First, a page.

In keeping with an Old-World tradition, I'll place apples in decorative nets and hang them on our Christmas tree. Then on Christmas Eve, they'll be eaten to ensure good health and prosperity during the upcoming year.
No one is certain, by the way, when or where this tradition started. But because many Christmas traditions began in Germany during the 17th century, hanging apples on Christmas trees probably started there, too.
Incidentally, even the concept of decorating Christmas trees was started in Germany, and during 17th-century Germany, freshly cut evergreens were festively adorned at Christmas time with candy, candles and paper ornaments, as well as apples.
A living Christmas tree
A living Christmas tree is a transplantable, evergreen tree that's purchased with fabric-wrapped roots, or is purchased as a potted plant.
The healthiest trees have green, pliable branches and needles. There should be few brown needles, and needles shouldn't easily drop when the tree is shaken. It should also be free of insects, such as stink bugs and spiders.
Once home, help the tree "harden-off" (acclimate) to its temporary indoor environment by placing it where it's not as cold or windy as it is outside, but also not as dry and warm as heated homes during this time of year. Keeping the tree in an unheated garage or shed, then, for about a week to harden off, works well. Also, the tree will experience less transplant stress if the acclimation process is reversed prior to it being transplanted.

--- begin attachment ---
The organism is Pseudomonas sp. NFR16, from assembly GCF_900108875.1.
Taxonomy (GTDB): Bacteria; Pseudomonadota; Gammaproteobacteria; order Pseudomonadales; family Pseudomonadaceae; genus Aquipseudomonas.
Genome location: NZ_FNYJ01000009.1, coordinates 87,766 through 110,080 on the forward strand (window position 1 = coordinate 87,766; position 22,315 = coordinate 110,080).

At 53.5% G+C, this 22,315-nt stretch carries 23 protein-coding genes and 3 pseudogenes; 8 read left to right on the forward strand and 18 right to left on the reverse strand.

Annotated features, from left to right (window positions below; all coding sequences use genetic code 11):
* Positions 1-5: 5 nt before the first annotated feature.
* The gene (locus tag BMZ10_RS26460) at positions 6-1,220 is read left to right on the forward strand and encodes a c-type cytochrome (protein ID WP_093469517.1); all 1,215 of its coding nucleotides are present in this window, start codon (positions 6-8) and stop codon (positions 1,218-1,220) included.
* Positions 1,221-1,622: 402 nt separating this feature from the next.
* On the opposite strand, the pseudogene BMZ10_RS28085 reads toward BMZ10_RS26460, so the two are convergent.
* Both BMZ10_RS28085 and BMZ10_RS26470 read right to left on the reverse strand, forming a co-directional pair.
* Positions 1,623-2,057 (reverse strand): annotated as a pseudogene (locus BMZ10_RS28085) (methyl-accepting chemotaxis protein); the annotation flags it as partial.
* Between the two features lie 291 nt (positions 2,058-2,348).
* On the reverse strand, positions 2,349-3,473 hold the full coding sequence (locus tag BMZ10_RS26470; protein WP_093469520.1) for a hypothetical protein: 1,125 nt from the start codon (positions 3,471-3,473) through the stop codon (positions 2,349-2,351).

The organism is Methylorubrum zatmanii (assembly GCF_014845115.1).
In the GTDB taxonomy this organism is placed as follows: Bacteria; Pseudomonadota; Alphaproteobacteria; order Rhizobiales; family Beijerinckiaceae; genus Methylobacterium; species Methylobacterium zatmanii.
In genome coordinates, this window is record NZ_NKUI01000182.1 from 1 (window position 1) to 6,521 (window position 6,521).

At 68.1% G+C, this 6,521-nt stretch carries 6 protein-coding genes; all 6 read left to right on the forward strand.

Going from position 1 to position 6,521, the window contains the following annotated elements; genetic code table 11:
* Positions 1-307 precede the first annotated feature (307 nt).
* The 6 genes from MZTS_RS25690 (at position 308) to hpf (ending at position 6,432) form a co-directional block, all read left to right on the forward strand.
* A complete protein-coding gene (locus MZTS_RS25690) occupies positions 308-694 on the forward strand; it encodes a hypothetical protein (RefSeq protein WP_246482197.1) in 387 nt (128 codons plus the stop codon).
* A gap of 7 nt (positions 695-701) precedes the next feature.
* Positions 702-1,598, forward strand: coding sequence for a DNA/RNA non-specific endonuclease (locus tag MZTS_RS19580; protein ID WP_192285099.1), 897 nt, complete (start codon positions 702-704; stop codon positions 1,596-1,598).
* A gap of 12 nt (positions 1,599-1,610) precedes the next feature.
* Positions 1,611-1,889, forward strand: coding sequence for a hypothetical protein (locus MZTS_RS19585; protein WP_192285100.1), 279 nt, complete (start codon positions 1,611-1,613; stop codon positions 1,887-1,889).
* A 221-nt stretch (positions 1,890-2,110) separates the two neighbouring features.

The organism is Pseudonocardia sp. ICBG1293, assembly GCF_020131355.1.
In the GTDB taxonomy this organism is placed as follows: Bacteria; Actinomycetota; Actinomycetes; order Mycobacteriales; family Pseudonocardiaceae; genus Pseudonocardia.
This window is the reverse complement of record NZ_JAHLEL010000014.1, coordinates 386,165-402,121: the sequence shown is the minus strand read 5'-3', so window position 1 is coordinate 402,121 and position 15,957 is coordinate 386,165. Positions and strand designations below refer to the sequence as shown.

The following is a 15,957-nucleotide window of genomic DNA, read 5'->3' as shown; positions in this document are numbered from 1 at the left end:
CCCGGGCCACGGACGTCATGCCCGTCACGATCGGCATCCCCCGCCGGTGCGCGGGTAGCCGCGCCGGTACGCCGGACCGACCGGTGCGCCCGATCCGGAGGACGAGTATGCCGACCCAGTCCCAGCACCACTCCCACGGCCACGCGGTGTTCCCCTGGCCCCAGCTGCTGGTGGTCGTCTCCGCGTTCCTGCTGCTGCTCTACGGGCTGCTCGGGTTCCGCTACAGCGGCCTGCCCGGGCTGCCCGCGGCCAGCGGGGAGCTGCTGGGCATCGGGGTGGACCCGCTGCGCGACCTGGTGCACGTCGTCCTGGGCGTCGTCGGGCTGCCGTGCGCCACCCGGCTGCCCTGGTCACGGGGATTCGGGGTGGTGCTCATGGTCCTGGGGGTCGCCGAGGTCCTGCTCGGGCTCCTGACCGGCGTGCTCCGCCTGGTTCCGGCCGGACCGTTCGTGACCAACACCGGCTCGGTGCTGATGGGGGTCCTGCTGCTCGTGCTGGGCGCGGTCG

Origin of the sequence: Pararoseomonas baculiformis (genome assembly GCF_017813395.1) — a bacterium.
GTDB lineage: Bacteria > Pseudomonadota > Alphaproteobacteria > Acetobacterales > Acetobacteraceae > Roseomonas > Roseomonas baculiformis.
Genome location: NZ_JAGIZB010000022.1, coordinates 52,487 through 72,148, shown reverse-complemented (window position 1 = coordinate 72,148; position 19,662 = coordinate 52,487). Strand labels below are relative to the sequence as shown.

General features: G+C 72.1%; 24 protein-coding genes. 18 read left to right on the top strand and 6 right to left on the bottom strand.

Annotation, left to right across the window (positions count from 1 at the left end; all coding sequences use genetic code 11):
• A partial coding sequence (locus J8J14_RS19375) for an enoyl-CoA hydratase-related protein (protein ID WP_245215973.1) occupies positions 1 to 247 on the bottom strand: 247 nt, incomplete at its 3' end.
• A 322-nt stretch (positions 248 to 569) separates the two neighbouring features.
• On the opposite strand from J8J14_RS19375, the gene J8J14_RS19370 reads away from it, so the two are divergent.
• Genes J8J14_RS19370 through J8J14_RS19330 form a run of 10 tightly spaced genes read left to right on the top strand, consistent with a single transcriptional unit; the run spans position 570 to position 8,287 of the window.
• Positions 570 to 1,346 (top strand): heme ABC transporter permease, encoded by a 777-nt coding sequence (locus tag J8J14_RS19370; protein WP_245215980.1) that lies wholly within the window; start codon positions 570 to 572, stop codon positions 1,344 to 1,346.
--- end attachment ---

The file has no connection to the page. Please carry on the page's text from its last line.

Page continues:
But also make certain to keep its roots moist at all times. Additionally, dig the planting hole when the soil isn't frozen. Keep the backfill soil from freezing, too.
Smaller trees are more likely to survive the acclimating and transplanting process. That's why I prefer potted trees, instead of large, root-wrapped trees, as living Christmas trees.
Smaller specimens are also less expensive and easier to carry than larger specimens With a smaller tree, then, I'll be less likely to strain my back, and if my experiment fails and the tree perishes, it won't strain my wallet a lot, either.
This week in the garden
This is the time of year when pines drop brown needles to make room for new growth. Their needles, however, should be removed from lawn areas as soon as possible.
Otherwise, they'll smother the grass. Plus, since pine needles are exceptionally acidic, if the lawn beneath the pines turns less green and more yellow, it may become necessary to spread lime over the off-color lawn to neutralize the acids leaching from the needles.Copyright © 2014, The Baltimore Sun